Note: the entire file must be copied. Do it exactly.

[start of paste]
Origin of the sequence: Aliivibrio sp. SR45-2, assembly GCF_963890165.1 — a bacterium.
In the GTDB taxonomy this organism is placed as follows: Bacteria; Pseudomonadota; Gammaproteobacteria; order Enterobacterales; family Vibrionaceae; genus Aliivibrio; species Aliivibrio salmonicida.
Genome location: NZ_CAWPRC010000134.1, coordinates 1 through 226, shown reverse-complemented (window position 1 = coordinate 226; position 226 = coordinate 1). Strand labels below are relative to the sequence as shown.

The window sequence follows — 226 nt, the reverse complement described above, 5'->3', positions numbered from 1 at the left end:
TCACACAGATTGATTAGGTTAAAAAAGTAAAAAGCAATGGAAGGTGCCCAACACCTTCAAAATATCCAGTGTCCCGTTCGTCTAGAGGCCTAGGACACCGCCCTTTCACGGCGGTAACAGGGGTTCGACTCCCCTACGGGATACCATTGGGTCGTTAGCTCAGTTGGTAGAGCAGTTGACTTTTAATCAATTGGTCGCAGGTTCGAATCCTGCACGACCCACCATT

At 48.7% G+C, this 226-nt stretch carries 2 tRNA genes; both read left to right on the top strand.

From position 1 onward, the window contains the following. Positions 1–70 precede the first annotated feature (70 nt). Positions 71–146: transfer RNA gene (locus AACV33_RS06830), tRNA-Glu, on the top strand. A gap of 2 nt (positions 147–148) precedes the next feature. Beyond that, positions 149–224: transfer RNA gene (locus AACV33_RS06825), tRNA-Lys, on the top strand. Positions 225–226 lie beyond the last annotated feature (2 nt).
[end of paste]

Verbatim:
Origin of the sequence: Aliivibrio sp. SR45-2, assembly GCF_963890165.1 — a bacterium.
In the GTDB taxonomy this organism is placed as follows: Bacteria; Pseudomonadota; Gammaproteobacteria; order Enterobacterales; family Vibrionaceae; genus Aliivibrio; species Aliivibrio salmonicida.
Genome location: NZ_CAWPRC010000134.1, coordinates 1 through 226, shown reverse-complemented (window position 1 = coordinate 226; position 226 = coordinate 1). Strand labels below are relative to the sequence as shown.

The window sequence follows — 226 nt, the reverse complement described above, 5'->3', positions numbered from 1 at the left end:
TCACACAGATTGATTAGGTTAAAAAAGTAAAAAGCAATGGAAGGTGCCCAACACCTTCAAAATATCCAGTGTCCCGTTCGTCTAGAGGCCTAGGACACCGCCCTTTCACGGCGGTAACAGGGGTTCGACTCCCCTACGGGATACCATTGGGTCGTTAGCTCAGTTGGTAGAGCAGTTGACTTTTAATCAATTGGTCGCAGGTTCGAATCCTGCACGACCCACCATT

At 48.7% G+C, this 226-nt stretch carries 2 tRNA genes; both read left to right on the top strand.

From position 1 onward, the window contains the following. Positions 1–70 precede the first annotated feature (70 nt). Positions 71–146: transfer RNA gene (locus AACV33_RS06830), tRNA-Glu, on the top strand. A gap of 2 nt (positions 147–148) precedes the next feature. Beyond that, positions 149–224: transfer RNA gene (locus AACV33_RS06825), tRNA-Lys, on the top strand. Positions 225–226 lie beyond the last annotated feature (2 nt).